Crew Life » Career & Training » The Crew Coach: Hold out for a Couple's Job or go it Alone?

The Crew Coach: Hold out for a Couple's Job or go it Alone?

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Q: Lisa, 28, Chef:

“My boyfriend and I are in Antibes looking for a couple’s job: he is a deckhand and I am a chef. We’ve been told by practically everyone that because we’re new in yachting we don’t have much hope of getting a job together, but we really want to wait as long as we can before we go for jobs on different boats. 

That’s kind of a last resort, we hate the idea! I know that might seem like we’re being unrealistic, but we’re hoping that because I’ve got a Michelin-star restaurant background and my partner is a watersports instructor, we might have a better chance than some other couples? What do you think? And how long should we hold out before we start looking for jobs apart?”

A: The Crew Coach:

 I know this is all you’re hearing at the moment so I’m not going to go on again about how hard it is to get your very first job on a yacht as a couple. In a nutshell it is difficult, but it’s also not completely impossible. A lot of captains are scared of hiring couples, as yachting is a high-pressure environment that can very quickly expose the cracks in relationships: particularly if you’ve never lived and worked together before.

If you are absolutely determined to stick it out for a couples job as long as you can, there are a few things you can do to give yourselves a better chance of success. Make sure your resumes are absolutely top-notch and that they match each other (this gives a subliminal message that you are a strong couple) i.e. the same layout, fonts and structure etc. Make it clear that you’re a couple in your profile statements, and in your marital status you can add ‘Partner is (insert name), Chef (on his CV or Deckand on your CV). Mention how long you have been together in the profile statement and if you have had experience living and working together before make sure you emphasise this. As I’ve mentioned, Captains are less likely to hire you if they see you as a risk, so you need to assure them that you’re a really solid couple. You might like to send your CVs over to us for a no obligation independent appraisal of whether they are working for you or against you.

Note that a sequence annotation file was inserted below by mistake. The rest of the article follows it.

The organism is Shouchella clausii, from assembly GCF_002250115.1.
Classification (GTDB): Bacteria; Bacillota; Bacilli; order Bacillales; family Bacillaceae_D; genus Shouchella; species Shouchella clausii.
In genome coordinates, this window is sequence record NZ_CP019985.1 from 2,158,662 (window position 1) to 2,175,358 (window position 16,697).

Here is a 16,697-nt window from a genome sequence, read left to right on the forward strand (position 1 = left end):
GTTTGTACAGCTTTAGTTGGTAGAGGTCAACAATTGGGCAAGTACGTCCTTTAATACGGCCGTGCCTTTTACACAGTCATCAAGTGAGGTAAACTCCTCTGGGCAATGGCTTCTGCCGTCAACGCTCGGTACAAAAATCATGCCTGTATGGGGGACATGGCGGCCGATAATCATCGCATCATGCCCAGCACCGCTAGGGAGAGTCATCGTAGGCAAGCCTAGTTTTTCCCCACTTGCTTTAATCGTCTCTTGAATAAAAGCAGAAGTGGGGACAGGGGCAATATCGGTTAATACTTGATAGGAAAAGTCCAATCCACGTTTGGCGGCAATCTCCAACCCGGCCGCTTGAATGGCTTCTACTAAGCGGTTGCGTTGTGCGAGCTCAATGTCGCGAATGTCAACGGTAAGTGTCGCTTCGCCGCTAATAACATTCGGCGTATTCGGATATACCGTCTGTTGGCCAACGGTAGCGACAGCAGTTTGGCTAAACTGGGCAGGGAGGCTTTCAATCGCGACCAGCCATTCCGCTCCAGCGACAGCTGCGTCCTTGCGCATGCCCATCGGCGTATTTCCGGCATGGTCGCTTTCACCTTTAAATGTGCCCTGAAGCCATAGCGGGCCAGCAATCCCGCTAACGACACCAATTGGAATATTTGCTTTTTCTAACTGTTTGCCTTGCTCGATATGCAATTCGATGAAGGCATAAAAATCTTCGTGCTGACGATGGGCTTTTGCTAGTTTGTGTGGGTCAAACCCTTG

Once you know your CVs are really strong, it’s worth having one last really good crack at getting a job together. Absolutely blitz every port in your region dockwalking together and recontact all the agencies to say you are still looking. That way you’ll feel you really tried your best. If nothing comes of this and your savings are beginning to get low, it’s time to bite the bullet and present yourselves as individual candidates. Make sure the crew agents know you’re looking for yachts that are not anti couples, that way if one of you gets hired you might be able to bring the other one over if a suitable vacancy opens on your yacht. Your other option, of course, is that you both consider seasonal roles so that you can re-unite and start your joint job hunt again in the autumn.

One thing is certain: your focus on only getting a job together is almost certainly blinding you to the best individual job opportunities out there, for both of your skill sets. There’s probably the perfect first-season job for you out there, such as on a well-known charter boat that will work wonders on your CV, and there might be a watersports-mad boat out there for your boyfriend. But the chances of these being the same boat are pretty low unfortunately. You could be sabotaging your own success in yachting by going for the wrong kind of yacht just so you can be together, when it might be better to find a great job that will consider couples in the future and go from there.

Something else to consider is that working and living together on the same yacht is actually really difficult and can sometimes be the death of even the strongest relationships! This pressure can be much worse when one of you has had to massively compromise their job description, or if you have massively compromised the kind of yacht or itinerary you’re working on, just to stay together. This puts being physically united ahead of individual career progression and that might not actually be the best thing for the relationship if you are both still trying to establish your credentials in this new industry.

So yes, you might strike it lucky and get a job together, and as you say, your Michelin star background and your boyfriend’s watersports experience are great qualifications to bring across to yachting. However you really don’t want to be in the position where you hold out and hold out until you run out of money, or the season starts without you and you’re left standing in an empty port.

Remember what I said about needing to show you’re a strong couple in the yachting industry? It might well be that this is your chance to prove you are, by getting on separate yachts and showing that your relationship is tough enough to survive a season apart. Good luck and let me know how you get on!

What do you think about couples onboard, share your comments below!

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